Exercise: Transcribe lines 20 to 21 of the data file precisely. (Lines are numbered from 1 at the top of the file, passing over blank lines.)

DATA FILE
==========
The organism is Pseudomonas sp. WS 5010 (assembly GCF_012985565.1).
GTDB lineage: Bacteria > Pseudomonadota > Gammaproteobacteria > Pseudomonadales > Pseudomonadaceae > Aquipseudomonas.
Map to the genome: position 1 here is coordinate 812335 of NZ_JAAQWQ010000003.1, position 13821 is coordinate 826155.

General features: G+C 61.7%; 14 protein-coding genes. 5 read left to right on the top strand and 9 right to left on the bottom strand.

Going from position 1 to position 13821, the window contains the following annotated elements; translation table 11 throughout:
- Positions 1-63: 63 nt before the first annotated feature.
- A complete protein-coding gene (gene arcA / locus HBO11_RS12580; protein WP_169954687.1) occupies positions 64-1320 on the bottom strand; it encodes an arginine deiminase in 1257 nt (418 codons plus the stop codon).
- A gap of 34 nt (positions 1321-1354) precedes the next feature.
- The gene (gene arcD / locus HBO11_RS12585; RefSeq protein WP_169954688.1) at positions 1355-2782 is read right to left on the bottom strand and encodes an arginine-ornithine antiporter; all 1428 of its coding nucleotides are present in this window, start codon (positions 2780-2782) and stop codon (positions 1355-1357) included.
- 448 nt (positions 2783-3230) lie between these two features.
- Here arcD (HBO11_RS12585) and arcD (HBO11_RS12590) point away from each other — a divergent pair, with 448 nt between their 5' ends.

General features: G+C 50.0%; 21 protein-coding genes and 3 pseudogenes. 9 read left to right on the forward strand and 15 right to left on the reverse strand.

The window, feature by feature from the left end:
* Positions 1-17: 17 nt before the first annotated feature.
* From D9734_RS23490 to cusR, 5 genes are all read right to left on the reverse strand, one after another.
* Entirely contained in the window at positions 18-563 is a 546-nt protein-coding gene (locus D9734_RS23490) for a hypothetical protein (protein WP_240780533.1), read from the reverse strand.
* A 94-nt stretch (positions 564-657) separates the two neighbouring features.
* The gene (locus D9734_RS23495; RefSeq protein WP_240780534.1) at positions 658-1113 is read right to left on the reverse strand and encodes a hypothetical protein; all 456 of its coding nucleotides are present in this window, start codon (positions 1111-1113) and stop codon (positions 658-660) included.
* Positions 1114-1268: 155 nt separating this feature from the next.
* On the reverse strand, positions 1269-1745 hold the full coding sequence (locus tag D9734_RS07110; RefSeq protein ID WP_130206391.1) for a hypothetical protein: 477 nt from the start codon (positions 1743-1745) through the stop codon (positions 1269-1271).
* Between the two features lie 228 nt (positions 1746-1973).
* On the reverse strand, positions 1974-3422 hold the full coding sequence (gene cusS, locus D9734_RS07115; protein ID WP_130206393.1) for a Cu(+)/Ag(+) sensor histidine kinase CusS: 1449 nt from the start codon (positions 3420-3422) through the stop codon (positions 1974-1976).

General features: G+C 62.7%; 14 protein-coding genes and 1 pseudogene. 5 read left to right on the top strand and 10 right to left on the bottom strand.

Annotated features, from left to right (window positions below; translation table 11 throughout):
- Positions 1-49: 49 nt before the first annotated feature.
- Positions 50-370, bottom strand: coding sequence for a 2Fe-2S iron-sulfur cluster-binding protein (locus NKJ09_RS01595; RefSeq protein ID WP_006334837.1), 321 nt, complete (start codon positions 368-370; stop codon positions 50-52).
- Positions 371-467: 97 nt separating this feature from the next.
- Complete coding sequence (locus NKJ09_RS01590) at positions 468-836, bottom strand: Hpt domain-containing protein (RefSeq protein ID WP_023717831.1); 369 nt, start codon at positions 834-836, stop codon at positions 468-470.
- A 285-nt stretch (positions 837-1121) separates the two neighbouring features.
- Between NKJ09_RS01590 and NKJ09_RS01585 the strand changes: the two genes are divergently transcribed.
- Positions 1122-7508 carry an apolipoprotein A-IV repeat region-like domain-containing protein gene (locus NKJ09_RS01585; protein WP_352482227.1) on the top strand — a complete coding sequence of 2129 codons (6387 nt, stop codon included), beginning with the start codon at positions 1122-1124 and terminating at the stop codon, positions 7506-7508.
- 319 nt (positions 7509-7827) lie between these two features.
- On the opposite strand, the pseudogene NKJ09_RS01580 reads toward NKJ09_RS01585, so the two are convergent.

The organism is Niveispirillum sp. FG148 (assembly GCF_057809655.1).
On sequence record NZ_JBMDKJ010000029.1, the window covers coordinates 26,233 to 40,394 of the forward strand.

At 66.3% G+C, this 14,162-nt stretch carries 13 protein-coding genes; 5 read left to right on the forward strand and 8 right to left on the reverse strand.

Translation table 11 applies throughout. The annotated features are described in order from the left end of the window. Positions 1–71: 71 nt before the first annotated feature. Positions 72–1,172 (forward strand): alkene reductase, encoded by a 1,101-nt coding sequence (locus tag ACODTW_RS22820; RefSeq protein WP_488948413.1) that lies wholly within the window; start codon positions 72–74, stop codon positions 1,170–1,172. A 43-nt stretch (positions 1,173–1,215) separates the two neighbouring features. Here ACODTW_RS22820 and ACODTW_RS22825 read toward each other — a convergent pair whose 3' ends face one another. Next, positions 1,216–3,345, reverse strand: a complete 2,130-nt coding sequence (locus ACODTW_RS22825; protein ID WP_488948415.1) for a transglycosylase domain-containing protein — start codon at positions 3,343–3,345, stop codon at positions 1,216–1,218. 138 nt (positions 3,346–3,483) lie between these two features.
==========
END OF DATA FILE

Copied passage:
* On the reverse strand, positions 1269-1745 hold the full coding sequence (locus tag D9734_RS07110; RefSeq protein ID WP_130206391.1) for a hypothetical protein: 477 nt from the start codon (positions 1743-1745) through the stop codon (positions 1269-1271).
* Between the two features lie 228 nt (positions 1746-1973).